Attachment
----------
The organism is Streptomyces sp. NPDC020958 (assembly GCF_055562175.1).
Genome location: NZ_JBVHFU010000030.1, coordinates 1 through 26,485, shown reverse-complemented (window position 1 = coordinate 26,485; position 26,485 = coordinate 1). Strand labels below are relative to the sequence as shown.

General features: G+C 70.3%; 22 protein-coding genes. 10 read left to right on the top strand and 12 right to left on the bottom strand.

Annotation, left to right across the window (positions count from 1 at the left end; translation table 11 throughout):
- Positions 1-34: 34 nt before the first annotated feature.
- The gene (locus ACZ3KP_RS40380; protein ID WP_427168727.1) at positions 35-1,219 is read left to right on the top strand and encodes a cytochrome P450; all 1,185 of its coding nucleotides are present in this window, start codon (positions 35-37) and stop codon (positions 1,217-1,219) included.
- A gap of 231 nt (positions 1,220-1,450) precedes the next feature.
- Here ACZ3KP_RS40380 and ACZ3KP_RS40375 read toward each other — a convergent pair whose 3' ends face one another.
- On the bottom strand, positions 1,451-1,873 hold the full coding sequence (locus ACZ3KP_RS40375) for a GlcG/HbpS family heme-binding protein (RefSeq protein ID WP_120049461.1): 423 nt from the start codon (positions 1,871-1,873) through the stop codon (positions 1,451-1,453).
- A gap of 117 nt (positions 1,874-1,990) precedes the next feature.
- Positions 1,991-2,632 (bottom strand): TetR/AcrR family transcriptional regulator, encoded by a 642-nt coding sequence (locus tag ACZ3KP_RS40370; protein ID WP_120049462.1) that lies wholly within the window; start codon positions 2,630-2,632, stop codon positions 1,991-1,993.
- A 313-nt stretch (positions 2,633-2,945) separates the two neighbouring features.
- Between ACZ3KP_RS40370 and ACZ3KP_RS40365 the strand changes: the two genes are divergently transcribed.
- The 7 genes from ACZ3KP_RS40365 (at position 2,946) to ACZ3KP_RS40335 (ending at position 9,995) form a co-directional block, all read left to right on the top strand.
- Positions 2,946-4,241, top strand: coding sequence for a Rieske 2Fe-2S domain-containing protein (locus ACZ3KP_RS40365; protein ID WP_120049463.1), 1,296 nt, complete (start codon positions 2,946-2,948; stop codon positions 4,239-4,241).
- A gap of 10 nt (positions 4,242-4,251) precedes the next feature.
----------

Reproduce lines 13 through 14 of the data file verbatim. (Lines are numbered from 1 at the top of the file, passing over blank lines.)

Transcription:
- Between ACZ3KP_RS40370 and ACZ3KP_RS40365 the strand changes: the two genes are divergently transcribed.
- The 7 genes from ACZ3KP_RS40365 (at position 2,946) to ACZ3KP_RS40335 (ending at position 9,995) form a co-directional block, all read left to right on the top strand.